Gastro-intestinal disorders are an important disease entity. Horses with chronic digestive tract problems including dry feces, soft feces, ulcers, sensitivity to change in diet or weather, odiferous stools, failure to digest completely, cravings for dirt, salt or wood, fussy eaters and various mouth problems probably suffer from chronic disease. Colic is the number one killer of horses and in many cases colic, especially repeated bouts can be considered as chronic disease. However, since most facilities where colic is common have identifiable management problems a complete examination of the facility is part of the exam. Horses’ natural grazing and exercise habits are usually ignored in show barns and small acreage horse keeping. Lack of correct roughage is one of the primary causes of colic, since the equine gut is designed for long stem roughage and not concentrates. The stress of confinement contributes to colic, as can the overuse of antibiotics and dewormers.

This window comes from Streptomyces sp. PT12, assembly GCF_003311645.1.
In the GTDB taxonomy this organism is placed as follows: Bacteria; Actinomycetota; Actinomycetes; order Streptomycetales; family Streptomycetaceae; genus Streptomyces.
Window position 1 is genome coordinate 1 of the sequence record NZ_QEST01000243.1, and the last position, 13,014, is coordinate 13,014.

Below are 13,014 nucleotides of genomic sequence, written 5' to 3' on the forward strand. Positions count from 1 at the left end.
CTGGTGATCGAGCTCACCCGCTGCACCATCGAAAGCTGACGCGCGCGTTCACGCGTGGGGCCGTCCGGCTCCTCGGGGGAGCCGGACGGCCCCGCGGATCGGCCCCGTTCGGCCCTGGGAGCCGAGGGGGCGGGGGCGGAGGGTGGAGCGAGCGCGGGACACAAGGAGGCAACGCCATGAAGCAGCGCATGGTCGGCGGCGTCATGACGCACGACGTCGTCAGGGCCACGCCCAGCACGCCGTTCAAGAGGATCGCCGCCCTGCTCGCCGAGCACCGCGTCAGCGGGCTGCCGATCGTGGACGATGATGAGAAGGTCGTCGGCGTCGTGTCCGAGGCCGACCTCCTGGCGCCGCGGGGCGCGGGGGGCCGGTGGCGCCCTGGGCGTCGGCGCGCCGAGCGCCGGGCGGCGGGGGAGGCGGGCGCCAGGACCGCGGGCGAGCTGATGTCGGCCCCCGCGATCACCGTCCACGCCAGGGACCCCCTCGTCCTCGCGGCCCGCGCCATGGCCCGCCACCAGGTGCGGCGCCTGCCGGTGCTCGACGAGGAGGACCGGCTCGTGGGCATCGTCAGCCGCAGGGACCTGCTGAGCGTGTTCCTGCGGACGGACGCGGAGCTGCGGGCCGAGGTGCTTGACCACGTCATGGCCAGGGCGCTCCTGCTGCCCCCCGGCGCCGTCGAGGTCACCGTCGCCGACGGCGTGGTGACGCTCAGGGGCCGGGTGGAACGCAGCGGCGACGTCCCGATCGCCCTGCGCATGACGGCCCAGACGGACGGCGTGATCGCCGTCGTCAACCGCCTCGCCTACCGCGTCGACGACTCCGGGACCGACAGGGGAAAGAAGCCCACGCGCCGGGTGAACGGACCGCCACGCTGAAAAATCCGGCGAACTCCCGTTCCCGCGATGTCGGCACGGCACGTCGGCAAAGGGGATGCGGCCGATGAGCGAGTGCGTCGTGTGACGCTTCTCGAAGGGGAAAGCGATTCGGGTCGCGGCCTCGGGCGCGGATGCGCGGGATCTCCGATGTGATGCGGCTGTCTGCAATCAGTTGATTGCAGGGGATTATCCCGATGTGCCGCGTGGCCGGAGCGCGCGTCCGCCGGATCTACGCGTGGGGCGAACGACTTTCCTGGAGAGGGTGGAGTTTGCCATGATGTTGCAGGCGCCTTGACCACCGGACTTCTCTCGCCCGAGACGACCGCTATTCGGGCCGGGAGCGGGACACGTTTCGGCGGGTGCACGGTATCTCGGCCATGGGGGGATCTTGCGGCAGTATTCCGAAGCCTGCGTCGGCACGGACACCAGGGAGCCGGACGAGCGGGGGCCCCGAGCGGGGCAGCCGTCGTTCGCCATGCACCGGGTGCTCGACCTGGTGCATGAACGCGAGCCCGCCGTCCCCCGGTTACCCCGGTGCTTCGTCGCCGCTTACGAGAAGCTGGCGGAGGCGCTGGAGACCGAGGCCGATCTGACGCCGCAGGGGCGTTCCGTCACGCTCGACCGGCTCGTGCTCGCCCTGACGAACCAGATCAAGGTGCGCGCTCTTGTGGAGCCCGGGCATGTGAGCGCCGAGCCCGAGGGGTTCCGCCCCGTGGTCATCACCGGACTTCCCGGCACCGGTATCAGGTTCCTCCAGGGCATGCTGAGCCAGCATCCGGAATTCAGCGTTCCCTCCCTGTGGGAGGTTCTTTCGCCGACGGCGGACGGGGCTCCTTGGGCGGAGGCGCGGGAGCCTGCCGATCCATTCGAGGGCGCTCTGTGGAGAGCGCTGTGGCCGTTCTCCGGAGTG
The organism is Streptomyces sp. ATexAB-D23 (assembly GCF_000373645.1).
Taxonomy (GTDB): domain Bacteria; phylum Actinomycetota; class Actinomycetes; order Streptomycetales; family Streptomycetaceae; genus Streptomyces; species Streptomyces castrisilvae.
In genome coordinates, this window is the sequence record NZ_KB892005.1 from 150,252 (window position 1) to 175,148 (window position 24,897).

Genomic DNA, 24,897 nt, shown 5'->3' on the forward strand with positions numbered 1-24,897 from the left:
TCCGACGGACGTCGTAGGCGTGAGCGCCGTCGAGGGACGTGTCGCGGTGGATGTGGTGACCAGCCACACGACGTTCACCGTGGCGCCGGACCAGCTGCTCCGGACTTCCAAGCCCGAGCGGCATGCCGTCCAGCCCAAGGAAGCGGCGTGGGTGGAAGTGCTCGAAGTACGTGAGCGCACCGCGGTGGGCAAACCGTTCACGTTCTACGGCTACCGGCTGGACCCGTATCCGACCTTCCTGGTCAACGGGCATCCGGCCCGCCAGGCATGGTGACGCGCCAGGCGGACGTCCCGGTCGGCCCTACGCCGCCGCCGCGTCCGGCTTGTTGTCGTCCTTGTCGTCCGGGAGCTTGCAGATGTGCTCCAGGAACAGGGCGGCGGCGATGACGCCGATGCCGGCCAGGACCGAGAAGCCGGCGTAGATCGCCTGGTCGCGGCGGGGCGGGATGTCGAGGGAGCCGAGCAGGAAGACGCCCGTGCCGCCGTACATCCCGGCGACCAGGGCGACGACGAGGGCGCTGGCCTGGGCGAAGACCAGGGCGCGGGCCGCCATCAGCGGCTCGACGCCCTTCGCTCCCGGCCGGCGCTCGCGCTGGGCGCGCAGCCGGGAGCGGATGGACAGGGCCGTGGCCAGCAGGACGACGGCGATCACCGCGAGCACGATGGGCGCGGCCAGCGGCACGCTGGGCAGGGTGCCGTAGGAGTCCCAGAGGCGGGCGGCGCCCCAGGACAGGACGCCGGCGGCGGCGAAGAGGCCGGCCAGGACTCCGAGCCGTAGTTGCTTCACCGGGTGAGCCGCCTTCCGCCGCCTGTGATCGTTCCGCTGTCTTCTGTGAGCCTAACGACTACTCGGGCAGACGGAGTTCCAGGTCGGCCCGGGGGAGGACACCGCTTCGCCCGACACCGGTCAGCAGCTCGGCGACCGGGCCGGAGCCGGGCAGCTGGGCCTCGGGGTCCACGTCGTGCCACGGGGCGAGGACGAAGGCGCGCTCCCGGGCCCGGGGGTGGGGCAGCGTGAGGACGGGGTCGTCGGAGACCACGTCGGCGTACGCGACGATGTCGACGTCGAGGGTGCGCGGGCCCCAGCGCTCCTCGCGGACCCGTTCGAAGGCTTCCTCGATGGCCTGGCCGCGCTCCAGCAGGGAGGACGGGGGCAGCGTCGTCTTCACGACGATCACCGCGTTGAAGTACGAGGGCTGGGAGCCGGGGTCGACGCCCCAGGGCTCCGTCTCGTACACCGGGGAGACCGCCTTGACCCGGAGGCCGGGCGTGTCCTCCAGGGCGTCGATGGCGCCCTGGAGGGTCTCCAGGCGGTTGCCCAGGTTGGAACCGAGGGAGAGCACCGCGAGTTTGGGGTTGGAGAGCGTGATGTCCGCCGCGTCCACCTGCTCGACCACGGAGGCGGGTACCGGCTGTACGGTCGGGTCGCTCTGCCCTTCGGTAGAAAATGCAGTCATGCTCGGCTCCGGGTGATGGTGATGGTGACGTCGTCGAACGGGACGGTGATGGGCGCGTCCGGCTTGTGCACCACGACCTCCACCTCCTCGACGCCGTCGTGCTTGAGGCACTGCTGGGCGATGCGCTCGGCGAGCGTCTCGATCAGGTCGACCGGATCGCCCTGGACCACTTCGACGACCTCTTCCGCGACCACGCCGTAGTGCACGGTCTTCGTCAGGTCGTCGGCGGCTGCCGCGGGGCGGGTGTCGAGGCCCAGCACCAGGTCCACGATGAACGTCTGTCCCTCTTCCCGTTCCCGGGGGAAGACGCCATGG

The reproductive system is affected by nutrition, management, heredity and chronic disease. Horses are selected for desirable performance and are not selected for reproductive health as they are in the wild. Mares have many problems, both physical and behavioral, associated with their heat cycles. Infertility of the male and female, including lack of libido, sterility, ovulation problems and chronic uterine infections of all types, can often be corrected with CAVM modalities.
Equine musculoskeletal problems, which usually manifest as poor performance or lameness, are a common reason for horse owners to seek veterinary services. Lameness is yet another sign that can be an indication of disease in the horse. Muscle stiffness and tying up, as well as weak tendons and ligaments, may have a nutritional or chronic disease origin. Arthritic changes in the joints, including navicular syndrome, can result from an ill-fitting saddle, shoeing, nutrition or chronic disease. From a Chinese perspective, constant swelling or stocking up of the legs indicates poor digestion